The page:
Marketplace AM for January 3, 2006
The new year isn't getting off to a very good start in China's capital. Today a downtown Beijing highway caved in, smashing a sewage pipe and flooding a subway construction site. To top it off, there's news that Beijing's quality of life ratings have sunk drastically. Jocelyn Ford has more.
Viacom Corporation breaks into two separate entities today. Alisa Roth has the details.
Eleanor Beardsley looks at how Western European natural gas utilities have coped with reduced supplies from Russia's Gazprom, and what the fallout will be now that Russia has turned the gas back on, under pressure.
Part of the reason for Iraq's surging gas prices and electricity shortages are the ongoing attacks on the country's energy infrastructure. As Ben Gilbert reports, that's not likely to change any time soon.
Costly computer security breeches in 2005 have companies thinking about instituting an IT "Lockdown" this year. Janet Babin reports.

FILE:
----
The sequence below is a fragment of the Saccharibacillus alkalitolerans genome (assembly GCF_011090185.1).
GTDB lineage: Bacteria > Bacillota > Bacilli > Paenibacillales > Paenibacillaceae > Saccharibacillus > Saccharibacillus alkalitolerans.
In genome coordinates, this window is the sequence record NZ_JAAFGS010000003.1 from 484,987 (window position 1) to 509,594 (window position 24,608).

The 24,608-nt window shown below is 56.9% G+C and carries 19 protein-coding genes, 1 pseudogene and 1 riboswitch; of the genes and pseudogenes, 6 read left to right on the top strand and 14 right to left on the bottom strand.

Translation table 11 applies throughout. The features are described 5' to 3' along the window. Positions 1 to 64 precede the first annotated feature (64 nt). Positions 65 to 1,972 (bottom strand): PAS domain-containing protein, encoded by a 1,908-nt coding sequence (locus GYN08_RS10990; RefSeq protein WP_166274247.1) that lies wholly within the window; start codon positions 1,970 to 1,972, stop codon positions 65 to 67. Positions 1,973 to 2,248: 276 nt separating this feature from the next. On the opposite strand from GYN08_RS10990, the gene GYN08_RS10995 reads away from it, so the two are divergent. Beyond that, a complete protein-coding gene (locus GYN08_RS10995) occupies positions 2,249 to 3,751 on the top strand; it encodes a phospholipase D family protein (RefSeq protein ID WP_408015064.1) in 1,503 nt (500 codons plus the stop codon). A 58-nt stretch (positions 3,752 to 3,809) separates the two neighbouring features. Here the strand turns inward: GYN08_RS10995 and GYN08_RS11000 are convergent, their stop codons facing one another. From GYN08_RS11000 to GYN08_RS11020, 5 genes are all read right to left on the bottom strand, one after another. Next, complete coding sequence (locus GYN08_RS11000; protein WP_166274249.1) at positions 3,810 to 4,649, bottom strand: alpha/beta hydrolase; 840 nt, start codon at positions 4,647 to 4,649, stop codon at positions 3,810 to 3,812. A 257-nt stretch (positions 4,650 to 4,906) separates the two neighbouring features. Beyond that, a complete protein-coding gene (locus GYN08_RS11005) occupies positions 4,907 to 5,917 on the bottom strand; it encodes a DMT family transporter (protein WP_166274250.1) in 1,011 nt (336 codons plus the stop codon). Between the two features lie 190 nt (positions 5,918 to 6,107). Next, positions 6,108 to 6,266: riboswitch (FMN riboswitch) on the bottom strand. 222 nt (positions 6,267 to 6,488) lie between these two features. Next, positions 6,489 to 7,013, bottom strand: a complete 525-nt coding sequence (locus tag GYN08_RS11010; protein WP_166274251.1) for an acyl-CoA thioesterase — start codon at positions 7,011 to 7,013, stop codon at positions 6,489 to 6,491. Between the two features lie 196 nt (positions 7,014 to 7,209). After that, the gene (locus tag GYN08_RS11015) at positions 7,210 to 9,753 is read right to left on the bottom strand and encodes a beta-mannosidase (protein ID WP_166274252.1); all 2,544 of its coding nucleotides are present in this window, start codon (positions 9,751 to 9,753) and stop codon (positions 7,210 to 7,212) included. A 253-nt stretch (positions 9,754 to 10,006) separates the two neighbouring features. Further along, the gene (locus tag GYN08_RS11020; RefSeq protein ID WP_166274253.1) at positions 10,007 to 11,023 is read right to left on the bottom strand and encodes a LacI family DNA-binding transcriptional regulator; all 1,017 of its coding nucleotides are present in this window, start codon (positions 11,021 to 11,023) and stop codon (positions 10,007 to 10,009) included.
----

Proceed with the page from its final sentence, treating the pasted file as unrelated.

More film stars are now available with a click of your computer keys. Cable network Starz Entertainment Group launches its movie download service today. Vongo, as it's called, will compete with the Apple iTunes video service. From the Innovations Desk at WUNC, Janet Babin reports.
Reporter Miranda Kennedy recalls how she was pressured into observing India's caste system against her will.
Lobbying efforts on behalf of Supreme Court nominee Samuel Alito move into high gear this week. Commentator Jeff Birnbaum argues it's all part of Washington's top private industry: influence-peddling.